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Is free trade, fair trade? Are they one and the same or at variance to each other?

What is
your point of view and state your rationale?

Due to the similarity of the phrases there is often confusion and misunderstanding about their

meaning. It is common to hear the terms used interchangeably or to hear the phrase “fair trade” in

contexts unrelated to the fair-trade movement. These two concepts would be discussed in detail in

the body of this discussion. At the end of the discussion, it would be determined if both concepts

are the same or if is a variance to each other.

Free trade is defined as the economic policy of not discriminating against imports from and exports

to foreign jurisdictions. Buyers and sellers from separate economies may voluntarily trade without

the domestic government applying any barriers to trade for example, quotas, tariffs, subsidies or

prohibitions on their goods and services. Barriers to trade, are instruments which are usually

implemented by a government to restrict the flow of international goods and services in a country.

Fair-trade on the opposite, is an organized social movement and market-based approach to

empowering developing country producers and promoting sustainability. It helps to make sure that

the people that produce the products in developing countries get fair pay for their work.

It's when the price we pay for products gives enough to producers for them to afford life's essentials

- like food, education and healthcare. Fair trade was created as an alternative way of doing trade.

It is based on partnership, which means that the interests of farmers and workers are just as

important as other commercial considerations. It also represents a solution to poverty and a model

for development.

The table below examines the difference between free trade and fair trade.
Most Important Factor Free Trade Fair Trade

Most Important Factor Traditional = Capitalism / Profit = Quality = Human


“Neoliberalism” PROFIT is Rights = Environmental
most important Nothing else Sustainability = Justice
(quality, human rights,
environment, etc.) matters as
much as PROFIT
Main Goal: Increase nations’ economic Empower marginalized
growth people; Improve the quality of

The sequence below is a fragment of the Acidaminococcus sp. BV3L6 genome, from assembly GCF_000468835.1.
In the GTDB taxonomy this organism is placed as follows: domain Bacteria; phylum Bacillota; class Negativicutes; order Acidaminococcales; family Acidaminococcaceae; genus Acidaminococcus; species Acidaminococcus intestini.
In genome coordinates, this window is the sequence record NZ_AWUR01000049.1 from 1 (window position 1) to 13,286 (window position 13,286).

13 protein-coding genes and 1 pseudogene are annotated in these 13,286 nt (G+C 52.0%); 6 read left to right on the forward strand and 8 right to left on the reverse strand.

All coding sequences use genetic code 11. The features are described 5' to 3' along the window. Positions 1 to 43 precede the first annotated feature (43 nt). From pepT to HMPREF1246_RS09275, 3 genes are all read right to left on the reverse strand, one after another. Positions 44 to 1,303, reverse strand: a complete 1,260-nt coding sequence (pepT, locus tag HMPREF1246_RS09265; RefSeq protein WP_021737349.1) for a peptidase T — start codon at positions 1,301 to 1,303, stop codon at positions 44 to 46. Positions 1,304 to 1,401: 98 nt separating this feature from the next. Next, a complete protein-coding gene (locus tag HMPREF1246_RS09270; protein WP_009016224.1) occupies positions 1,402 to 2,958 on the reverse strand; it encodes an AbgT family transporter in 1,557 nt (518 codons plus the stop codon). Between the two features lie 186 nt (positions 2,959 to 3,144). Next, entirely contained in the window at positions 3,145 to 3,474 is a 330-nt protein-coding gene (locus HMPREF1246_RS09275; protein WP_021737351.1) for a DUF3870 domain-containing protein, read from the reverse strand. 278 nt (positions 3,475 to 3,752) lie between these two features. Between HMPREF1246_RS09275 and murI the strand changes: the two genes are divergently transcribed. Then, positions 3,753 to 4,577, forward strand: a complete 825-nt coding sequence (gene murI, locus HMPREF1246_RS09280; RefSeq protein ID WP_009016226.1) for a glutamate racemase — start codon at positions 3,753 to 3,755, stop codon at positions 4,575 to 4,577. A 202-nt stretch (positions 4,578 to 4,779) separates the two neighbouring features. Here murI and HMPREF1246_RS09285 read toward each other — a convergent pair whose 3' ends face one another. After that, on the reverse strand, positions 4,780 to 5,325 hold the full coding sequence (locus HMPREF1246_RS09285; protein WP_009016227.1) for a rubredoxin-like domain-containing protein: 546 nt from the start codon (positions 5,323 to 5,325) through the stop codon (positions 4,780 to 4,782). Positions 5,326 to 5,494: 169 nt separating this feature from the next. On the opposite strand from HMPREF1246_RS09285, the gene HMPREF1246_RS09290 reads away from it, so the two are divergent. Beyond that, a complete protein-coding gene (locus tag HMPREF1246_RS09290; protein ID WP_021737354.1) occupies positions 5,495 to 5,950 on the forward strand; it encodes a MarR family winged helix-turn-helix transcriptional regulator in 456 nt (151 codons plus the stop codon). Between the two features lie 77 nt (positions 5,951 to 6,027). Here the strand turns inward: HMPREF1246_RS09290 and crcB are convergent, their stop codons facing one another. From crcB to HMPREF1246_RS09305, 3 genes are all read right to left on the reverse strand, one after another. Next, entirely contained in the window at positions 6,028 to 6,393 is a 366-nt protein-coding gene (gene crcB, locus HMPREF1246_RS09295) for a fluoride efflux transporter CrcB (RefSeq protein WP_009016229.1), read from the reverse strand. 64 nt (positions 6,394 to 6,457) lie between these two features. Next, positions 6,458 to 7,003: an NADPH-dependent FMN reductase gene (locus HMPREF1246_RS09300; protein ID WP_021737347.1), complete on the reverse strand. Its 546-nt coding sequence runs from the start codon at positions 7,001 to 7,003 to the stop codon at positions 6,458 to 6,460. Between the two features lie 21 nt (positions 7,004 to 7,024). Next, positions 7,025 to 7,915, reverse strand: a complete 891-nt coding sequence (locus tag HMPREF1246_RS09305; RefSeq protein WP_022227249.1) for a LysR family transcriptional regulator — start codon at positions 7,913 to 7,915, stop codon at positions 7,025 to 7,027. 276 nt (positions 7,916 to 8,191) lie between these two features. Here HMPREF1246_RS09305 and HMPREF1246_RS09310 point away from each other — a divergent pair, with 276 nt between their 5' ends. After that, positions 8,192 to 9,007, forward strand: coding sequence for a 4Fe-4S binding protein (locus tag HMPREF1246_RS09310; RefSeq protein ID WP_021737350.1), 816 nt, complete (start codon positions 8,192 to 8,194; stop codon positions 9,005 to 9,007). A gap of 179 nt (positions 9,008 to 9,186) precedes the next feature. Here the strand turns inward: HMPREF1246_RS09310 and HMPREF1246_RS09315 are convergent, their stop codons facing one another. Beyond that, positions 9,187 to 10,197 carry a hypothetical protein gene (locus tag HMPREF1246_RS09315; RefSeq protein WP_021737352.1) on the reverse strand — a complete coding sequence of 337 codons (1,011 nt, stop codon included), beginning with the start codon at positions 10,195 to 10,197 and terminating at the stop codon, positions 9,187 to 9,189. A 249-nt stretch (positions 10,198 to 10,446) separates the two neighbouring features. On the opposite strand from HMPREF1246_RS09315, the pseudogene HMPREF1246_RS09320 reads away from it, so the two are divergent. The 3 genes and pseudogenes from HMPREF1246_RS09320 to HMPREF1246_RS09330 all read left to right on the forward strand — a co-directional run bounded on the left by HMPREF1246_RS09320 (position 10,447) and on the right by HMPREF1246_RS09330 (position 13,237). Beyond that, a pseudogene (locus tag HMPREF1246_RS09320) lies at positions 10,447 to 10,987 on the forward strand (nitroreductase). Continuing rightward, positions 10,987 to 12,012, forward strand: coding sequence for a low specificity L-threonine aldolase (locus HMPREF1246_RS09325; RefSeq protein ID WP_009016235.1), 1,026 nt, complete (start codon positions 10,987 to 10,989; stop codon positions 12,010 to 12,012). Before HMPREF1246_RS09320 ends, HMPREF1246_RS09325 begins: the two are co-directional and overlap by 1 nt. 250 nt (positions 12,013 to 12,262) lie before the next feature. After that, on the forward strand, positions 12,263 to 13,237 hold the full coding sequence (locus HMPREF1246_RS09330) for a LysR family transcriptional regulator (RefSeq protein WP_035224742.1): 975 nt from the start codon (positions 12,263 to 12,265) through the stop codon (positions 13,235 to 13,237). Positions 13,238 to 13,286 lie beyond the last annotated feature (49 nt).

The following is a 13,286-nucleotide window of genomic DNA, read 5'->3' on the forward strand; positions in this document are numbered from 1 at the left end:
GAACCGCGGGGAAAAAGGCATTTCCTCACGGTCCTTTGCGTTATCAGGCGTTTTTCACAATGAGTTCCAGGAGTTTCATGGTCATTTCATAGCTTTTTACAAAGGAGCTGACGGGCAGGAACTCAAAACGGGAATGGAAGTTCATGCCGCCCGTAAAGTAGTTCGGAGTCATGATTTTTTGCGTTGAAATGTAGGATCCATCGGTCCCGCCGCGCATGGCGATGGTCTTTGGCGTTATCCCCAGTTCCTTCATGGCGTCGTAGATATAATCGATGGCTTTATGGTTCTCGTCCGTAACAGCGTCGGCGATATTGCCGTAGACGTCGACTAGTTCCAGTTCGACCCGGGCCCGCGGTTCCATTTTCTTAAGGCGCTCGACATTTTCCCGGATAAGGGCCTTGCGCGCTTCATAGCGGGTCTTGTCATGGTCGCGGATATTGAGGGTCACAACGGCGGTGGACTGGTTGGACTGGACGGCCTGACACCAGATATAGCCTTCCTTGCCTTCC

their lives
Focuses on: Trade policies on between Commerce among individuals
countries and businesses
Primarily benefits: Multinational corporations; Vulnerable farmers, artisans
Powerful business interests and workers in less
industrialized countries.

It is evident from the above tabular comparison that both free trade and fair trade are indeed at a

variance to each other. Free trade focuses on, profit making increasing a nations’ economic growth

and it exclusive to multinational corporations and other powerful business interests. Fair trade on

the other hand aims at fostering trade within the local land between local producers to promote

sustainability and precipitate commerce among marginalized producers in developing countries.

References:

Pete. "Fair Trade vs Free Trade." GlobeIn Blog. October 03, 2016. Accessed June 03, 2017.
https://globein.com/blog/fair-trade-vs-free-trade/.

"Free Trade Versus Fair Trade: How Do You Take Your Coffee?" SlidePlayer. Accessed June
03, 2017. http://slideplayer.com/slide/7067248/.
Fair trade places restrictions on farmers and producers. It forces them to pay minimum wages,

adopt safe working conditions and pay lip service to planetary protection.

Free trade removes all boundaries for all parties. It affords unfettered international export and

import, free from taxes, tariffs, worker protections or pesky minimum wages.

Globally: fair trade makes things more expensive, free trade makes things cheaper; fair trade

means workers earn more, free trade means workers earn less. So, while free does mean cheap, it

also means we earn collectively less money with which to buy all that cheap stuff.

Key Principles of Fair Trade

 Trading practices are fair and not one-sided.

 Prices paid are fair and sufficient for producers and workers to earn more than enough to

meet their day-to-day needs.


 Payments are often made in advance to ensure the supplier can fulfil orders.

 Producers and workers have a voice, whether organised into groups or involved in

workplaces where there is freedom of association.

 Safe working conditions, non-discrimination and welfare of children.